Frequently asked questions
As a patient, who can I contact if I have questions about the registry?
If you have questions about the Central Registry of Rare Diseases you can in the first place contact your physician at the genetic centre.
The various patient organisations will also be able to answer your questions. For any questions, you can get in touch with the contact person for the patient organisations for your disease, or with the umbrella organisation RaDiOrg. On the RaDiOrg website you can find a list of the different patient organisations (link of the list in NL or in FR) or you can find the patient organisation for your rare disease in Orphanet.
What data are gathered?
The data that are gathered contains the identification details of the genetic centre and the treating physician (NIHDI-numbers), some demographic data about the patient and details of the diagnosis.
The demographic data that are gathered about the patient includes: encoded national register number, gender, date of birth, if applicable the date of death, and the zip code for the place of residence.
In terms of the diagnosis, various data are requested:
- the date of the first symptoms of the rare disease (defined as the date of the first consultation with a physician for this reason)
- the date of the first consultation at the specialist healthcare institution
- the date the current diagnosis was made
- whether this diagnosis is provisional or definitive
- the code for the disease within an existing disease classification system
- the base on which the diagnosis was made (e.g. based on clinical symptoms, genetic test, biochemical test etc.).
The patient data are encoded and are transmitted and stored in a secure manner.
Only anonymised data will be used for reports.
What happens if a patient has two diagnoses of a rare disease?
If a patient has two rare diseases, both diseases should be entered in the registry.
Who gathers the data?
The data are recorded by the physician at the genetic centre.
Who has access to the data?
At the genetic centres only those who have access to your electronic patient record have access to the data, because the data for the Registry are entered in your patient record.
The data are then sent to Sciensano, where a small number of researchers have access to the encoded data under the supervision of a physician.
Where are the data after they have been collected?
The data are stored locally on a secure server at Sciensano.
How long will my data be stored?
The data will be stored indefinitely on the server so that it is possible to carry out longitudinal studies. The encoded data will be anonymised at the latest 30 years after the patient's death.
Who is responsible for processing my data?
Sciensano is responsible for processing the data. This organisation is a scientific institution of the Belgian Federal State, and its main task is to perform scientific research to support policy, with the ultimate aim of improving healthcare services. Sciensano also provides expertise and public services in the field of public health.
For more information about this project you can contact the Healthcare Research service at Sciensano.
Can a patient unsubscribe from the registry?
Yes. The patient should contact his or her physician to do this.
What is the difference between this Central Registry of Rare Diseases and disease-specific registries?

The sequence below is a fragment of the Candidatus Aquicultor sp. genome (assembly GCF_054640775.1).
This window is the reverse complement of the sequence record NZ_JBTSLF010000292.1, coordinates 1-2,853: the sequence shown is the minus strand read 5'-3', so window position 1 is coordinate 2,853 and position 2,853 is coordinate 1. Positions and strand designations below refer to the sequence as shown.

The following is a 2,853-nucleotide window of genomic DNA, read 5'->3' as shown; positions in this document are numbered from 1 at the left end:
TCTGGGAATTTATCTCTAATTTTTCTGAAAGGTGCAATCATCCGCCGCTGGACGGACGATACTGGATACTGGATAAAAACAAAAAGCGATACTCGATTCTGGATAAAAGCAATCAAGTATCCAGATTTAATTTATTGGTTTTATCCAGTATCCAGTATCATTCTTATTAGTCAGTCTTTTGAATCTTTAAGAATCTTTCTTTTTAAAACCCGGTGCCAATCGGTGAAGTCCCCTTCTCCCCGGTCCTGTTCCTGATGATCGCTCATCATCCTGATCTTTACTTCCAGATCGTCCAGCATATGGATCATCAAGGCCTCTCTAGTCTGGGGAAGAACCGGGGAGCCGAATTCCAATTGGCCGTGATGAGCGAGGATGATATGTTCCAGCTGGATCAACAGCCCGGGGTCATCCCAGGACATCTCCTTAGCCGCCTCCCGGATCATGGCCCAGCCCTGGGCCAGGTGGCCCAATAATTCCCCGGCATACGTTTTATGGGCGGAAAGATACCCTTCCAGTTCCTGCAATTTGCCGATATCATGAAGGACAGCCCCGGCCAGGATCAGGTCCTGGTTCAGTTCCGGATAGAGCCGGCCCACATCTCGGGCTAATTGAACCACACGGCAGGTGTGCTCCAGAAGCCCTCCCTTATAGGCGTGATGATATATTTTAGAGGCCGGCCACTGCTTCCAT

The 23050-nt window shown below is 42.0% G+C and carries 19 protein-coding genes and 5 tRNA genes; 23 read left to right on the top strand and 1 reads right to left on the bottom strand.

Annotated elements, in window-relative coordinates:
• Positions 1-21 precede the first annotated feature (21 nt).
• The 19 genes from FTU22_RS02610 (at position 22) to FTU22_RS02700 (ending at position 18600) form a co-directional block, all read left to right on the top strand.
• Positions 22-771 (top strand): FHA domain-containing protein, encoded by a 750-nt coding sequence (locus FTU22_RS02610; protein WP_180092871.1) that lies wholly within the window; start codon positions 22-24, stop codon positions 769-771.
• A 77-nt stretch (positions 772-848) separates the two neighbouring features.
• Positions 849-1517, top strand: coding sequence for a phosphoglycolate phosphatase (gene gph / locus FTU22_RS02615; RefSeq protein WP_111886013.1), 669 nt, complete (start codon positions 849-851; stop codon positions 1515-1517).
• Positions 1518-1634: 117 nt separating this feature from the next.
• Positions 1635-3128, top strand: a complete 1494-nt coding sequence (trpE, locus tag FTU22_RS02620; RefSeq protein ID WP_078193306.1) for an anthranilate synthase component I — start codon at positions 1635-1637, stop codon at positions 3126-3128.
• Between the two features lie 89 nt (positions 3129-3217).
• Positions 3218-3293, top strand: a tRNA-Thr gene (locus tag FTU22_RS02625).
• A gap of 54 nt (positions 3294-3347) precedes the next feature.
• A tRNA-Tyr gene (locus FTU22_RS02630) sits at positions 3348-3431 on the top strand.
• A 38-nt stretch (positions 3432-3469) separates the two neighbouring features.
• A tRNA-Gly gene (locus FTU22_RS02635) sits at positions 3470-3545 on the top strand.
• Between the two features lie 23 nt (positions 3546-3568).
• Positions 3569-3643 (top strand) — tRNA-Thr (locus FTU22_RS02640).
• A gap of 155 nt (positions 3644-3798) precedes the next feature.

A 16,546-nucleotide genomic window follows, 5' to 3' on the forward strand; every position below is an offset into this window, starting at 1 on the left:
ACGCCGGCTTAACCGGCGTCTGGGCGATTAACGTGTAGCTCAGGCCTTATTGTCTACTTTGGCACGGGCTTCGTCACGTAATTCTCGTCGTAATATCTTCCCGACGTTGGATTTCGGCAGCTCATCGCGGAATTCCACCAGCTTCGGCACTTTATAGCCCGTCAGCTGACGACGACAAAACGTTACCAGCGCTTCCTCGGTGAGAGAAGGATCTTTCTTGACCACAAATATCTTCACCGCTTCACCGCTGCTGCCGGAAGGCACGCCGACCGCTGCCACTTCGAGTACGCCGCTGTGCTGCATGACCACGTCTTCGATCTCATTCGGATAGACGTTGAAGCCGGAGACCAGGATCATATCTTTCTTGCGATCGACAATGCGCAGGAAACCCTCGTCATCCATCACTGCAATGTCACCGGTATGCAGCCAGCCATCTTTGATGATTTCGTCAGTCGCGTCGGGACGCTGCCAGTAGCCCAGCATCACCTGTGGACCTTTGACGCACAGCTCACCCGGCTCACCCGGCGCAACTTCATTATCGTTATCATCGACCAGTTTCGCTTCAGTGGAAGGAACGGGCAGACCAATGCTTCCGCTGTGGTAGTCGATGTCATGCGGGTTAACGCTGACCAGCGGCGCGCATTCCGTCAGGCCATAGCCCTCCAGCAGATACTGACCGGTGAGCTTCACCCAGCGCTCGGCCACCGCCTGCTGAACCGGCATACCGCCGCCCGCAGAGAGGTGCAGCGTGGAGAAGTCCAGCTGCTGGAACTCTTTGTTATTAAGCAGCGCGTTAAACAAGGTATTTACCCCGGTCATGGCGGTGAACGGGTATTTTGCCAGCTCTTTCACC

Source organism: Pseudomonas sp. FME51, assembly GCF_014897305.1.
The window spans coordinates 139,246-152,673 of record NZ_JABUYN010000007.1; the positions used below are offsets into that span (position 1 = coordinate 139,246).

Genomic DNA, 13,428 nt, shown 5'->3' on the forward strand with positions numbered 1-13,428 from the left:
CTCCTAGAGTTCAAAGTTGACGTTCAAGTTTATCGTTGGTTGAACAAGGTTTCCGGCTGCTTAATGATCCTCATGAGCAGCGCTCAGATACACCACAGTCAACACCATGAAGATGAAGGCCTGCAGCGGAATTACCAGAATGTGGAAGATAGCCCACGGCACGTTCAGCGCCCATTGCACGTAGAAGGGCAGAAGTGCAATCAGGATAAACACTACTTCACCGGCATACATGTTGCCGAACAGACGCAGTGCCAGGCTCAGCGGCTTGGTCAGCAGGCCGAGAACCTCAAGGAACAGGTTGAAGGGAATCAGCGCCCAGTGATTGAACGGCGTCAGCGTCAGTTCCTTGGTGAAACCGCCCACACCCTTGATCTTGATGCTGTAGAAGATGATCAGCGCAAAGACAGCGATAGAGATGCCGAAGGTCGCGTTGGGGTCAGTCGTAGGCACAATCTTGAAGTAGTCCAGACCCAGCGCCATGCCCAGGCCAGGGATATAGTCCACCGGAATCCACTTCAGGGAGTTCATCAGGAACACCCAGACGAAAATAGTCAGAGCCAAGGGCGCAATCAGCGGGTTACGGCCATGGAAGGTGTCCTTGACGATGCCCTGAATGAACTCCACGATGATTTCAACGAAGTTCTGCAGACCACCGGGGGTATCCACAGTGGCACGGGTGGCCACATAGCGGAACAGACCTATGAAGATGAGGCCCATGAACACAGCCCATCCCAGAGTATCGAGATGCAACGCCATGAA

Only few basic data are gathered in the Central Registry of Rare Diseases, however this data are collected for all patients with a rare disease. Disease-specific registries usually gather much more information from a more limited group of patients with a specific disease (or for a group of diseases).
As a result, disease-specific registries can be used to carry out more extensive research. Research using the Central Registry of Rare Diseases will be more general: this registry will provide information about the prevalence of rare diseases in Belgium, the geographical distribution of the patients and the care, the diagnostic process and the quality of the care.
Is there a cost associated with registration in the Central Registry of Rare Diseases?
No, registration does not cost anything.
Is the registry a Belgian initiative?
The Central Registry of Rare Diseases is part of the National Plan for Rare Diseases proposed by the Minister of Public Health at the start of 2014.
As rare diseases are a field of study that particularly benefits from the pooling of data and cross-border networks, the European Commission also emphasises the importance of a multinational approach. In turn, Europe is investing in projects that facilitate or enable this type of collaboration, such as the EPIRARE project (2011-2013) and the expansion of a European platform for rare disease registries by the Joint Research Centre (2014-2015).
What is the Supervisory Committee of the Central Registry of Rare Diseases?
The Supervisory Committee is a multi-stakeholder committee that sets out the priorities and the steps to be taken by consensus. It is made up of representatives of the Insurance Committee of the NIHDI, the eHealth Platform, the Healthcare Department of the NIHDI, the College of Human Genetics, the Belgian Health Care Knowledge Centre (KCE), the Public Health and Social Affairs Policy Unit, the Federal Public Service for Health, Food Chain Safety and Environment, the Federal Agency for Medicines and Health Products, the Rare Diseases and Orphan Drugs Fund, the Committee for advice on healthcare provision in relation to chronic diseases and specific conditions, and the WIV-ISP.